Asked about Laos, and the problems he forsees in delivering equipment there Brophy says, ""The country is landlocked, and one of the poorest countries in the world. It has a ridiculously low per capita income, and since it is of no strategic importance like Cambodia (which gets a lot of assistance) no one cares about it.

"Laotian authorities will be much more difficult to deal with. The Cambodian project is very streamlined because I am running it through the Australian embassy. Getting stuff cleared into Laos will be harder, and it will more expensive getting the equipment to rural areas, and this is my main interest. I want the medical supplies to get into more remote areas and not stay in the city hospitals in Vientiane.

"A major risk area is in the wards where they have maybe one set of dressing forceps, and one set of scissors to go through the entire ward and change all the dressings. So, it is not uncommon for a nurse to have to change dressings of as many as ten amputees on a ward in a given session with no change of instruments, and no sterilization. The risks are absolutely enormous.

"Infection control procedures are very poor, and this combined with the shortage of instruments provides for a higher rate of cross-infection and therefore a higher incidence of blood-borne diseases like AIDS. The AIDS rate is said to be twelve percent among the police and the military in Cambodia, and five percent among the civilian population.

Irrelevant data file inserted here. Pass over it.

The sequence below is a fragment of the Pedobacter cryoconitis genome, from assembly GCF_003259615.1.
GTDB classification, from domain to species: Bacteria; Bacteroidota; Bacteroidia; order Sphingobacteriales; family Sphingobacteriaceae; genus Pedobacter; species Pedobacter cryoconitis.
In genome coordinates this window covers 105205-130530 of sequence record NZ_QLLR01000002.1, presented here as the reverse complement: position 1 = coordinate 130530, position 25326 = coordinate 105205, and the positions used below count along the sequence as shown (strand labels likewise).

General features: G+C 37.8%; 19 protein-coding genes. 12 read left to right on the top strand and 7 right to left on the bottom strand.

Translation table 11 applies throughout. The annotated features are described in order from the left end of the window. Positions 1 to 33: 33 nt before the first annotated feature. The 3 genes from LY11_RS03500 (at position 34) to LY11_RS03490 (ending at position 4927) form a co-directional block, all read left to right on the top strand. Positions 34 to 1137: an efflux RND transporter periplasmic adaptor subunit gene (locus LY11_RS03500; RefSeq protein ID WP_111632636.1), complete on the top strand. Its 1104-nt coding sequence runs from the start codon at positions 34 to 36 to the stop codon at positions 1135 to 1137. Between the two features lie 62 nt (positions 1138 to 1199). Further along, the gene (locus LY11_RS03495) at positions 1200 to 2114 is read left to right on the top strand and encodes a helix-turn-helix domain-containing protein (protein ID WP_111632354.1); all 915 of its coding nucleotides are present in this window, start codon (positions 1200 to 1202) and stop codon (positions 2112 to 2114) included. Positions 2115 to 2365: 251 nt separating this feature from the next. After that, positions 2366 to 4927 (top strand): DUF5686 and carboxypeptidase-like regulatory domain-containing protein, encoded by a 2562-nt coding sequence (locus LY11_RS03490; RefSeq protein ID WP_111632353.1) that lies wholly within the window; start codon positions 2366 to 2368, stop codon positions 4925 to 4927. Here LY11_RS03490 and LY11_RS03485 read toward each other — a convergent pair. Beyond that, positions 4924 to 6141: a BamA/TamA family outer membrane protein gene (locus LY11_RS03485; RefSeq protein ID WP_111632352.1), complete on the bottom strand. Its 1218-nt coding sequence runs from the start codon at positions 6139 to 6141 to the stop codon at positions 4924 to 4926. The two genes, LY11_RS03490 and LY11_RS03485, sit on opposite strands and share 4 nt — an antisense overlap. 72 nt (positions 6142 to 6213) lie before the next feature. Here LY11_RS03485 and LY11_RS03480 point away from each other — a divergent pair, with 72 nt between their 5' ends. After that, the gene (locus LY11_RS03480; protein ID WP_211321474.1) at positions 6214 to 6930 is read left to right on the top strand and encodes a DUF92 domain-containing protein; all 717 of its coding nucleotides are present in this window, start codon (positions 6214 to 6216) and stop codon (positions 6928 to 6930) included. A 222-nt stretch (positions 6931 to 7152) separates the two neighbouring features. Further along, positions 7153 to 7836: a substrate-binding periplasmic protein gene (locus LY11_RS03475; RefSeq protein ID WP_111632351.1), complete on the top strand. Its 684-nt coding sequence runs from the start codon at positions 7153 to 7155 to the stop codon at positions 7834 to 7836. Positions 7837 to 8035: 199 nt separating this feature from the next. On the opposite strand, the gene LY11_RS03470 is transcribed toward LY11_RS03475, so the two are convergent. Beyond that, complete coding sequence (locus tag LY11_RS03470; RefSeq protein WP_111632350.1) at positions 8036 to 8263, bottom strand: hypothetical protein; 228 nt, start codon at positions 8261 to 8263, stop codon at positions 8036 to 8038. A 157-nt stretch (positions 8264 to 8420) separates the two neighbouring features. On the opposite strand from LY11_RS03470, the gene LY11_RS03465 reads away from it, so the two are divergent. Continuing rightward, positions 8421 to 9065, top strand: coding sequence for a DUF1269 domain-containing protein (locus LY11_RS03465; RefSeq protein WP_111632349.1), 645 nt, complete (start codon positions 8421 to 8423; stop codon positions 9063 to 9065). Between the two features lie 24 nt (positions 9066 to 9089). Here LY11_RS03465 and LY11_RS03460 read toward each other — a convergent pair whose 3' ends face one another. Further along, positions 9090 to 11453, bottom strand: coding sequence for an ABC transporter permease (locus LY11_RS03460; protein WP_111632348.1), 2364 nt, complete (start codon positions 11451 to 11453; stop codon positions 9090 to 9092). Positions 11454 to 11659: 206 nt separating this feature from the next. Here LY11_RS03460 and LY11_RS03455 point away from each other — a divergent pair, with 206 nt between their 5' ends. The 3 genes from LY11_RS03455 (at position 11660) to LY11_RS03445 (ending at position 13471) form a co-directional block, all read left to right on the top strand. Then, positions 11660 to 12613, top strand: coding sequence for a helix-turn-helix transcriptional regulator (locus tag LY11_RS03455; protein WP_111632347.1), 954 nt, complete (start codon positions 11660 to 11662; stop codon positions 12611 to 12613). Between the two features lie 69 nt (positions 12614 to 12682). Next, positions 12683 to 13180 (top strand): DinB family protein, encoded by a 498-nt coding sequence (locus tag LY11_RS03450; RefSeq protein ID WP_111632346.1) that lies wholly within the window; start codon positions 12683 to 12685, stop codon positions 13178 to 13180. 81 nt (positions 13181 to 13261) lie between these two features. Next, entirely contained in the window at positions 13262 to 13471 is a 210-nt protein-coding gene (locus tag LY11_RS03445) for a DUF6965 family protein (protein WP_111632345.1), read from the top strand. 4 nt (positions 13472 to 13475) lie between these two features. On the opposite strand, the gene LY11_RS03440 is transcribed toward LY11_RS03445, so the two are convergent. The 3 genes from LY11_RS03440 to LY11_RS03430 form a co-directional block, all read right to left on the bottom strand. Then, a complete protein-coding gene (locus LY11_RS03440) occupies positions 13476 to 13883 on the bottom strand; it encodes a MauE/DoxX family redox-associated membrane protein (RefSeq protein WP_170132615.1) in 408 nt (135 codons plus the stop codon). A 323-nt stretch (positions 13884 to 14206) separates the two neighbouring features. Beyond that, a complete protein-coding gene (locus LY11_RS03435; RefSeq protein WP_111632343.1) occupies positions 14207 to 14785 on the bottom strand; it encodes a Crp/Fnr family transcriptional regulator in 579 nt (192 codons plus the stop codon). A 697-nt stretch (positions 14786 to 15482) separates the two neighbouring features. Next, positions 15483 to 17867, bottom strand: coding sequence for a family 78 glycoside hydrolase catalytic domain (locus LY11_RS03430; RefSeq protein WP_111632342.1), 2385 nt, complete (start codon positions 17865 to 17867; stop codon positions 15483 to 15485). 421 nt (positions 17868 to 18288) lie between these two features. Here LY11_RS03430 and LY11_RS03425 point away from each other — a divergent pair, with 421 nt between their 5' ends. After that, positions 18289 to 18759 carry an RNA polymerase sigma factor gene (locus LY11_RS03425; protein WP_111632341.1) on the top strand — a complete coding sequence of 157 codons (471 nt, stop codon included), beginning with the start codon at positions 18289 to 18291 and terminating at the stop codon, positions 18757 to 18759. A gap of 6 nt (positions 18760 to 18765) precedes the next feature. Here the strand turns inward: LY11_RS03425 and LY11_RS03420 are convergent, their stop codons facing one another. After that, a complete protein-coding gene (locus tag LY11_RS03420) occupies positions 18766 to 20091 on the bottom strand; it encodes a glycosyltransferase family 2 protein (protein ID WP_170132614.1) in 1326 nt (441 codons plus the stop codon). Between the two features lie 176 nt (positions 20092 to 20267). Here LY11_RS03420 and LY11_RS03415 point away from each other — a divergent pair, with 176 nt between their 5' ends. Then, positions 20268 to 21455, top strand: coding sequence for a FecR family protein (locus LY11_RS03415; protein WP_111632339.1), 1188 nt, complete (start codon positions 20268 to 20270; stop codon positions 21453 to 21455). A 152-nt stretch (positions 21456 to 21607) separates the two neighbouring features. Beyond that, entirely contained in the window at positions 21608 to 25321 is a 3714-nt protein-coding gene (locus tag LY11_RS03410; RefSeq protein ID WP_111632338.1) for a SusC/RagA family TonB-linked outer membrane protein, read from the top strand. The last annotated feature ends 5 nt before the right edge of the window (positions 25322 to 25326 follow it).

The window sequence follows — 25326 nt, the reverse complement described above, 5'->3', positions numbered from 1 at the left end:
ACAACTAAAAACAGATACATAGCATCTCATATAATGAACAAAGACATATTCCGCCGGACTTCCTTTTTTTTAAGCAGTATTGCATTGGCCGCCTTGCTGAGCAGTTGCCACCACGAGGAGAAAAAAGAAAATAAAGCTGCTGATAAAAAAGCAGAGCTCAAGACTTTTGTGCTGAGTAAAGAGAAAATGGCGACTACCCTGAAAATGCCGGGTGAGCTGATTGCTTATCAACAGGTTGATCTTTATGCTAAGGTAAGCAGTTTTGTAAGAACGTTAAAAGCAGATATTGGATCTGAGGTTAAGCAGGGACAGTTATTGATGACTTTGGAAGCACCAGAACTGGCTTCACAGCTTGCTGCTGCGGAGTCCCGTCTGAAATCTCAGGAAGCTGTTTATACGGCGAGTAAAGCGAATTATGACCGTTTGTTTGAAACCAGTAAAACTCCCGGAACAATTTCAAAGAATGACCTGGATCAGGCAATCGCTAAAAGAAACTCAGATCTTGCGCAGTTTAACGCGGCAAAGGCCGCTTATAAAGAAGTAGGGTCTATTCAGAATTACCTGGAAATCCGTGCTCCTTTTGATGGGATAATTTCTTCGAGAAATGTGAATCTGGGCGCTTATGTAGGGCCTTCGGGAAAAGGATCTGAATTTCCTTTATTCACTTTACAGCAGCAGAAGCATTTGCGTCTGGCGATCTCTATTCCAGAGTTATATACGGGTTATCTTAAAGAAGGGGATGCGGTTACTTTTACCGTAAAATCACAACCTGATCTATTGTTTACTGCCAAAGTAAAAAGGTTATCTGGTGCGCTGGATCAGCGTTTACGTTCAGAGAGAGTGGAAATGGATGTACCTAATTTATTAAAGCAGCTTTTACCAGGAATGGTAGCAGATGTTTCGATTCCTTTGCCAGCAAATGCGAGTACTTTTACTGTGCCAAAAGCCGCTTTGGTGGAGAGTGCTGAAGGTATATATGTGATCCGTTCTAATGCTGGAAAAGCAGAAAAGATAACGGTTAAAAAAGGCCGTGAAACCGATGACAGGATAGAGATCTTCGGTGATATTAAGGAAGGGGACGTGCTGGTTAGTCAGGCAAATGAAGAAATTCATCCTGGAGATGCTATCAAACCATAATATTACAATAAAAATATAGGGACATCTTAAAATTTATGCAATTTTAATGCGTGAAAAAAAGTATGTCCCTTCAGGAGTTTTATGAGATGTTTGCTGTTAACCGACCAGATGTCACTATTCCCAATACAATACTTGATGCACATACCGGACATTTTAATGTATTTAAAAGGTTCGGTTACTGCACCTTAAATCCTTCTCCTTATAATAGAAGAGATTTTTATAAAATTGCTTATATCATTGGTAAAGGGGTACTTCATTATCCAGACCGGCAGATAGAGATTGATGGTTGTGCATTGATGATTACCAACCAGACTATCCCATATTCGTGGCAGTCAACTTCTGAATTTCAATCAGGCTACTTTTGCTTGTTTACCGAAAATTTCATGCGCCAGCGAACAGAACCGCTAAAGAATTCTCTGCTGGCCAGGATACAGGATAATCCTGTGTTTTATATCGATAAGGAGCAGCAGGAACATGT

"Unfortunately, many landmine victims have to have a second operation called a stump modification operation in order to fit their prosthesis. When their limbs are first amputated it is usually done in such haste, that the stump(s) just won't fit properly into the prosthesis.

"It is so sad to see these people go through so much trauma just surviving the land mine, getting their leg amputated, recovering, then going down to Phnom Penh to be fitted for their prosthesis, staying in one of the filthiest hospitals I know of, and then being told that they have to have another operation so that they can fit the artificial limb properly.

"It is extremely frustrating to see children and young adults - in many cases the major breadwinners of their families - incapacitated. Especially in a country where a reasonable standard of living is very difficult, and marginal at best. This puts people even further behind the eight-ball, and it makes life even more difficult for them.

"There isn't a lot of consciousness evident from the people who are planting the mines for the implications of their work. And, the problem is not going to go away, it will be with us for a hundred years."

For further info contact Peter Brophy c/o:
Tel: (02) 9382-7505
Fax: (02) 9382-7320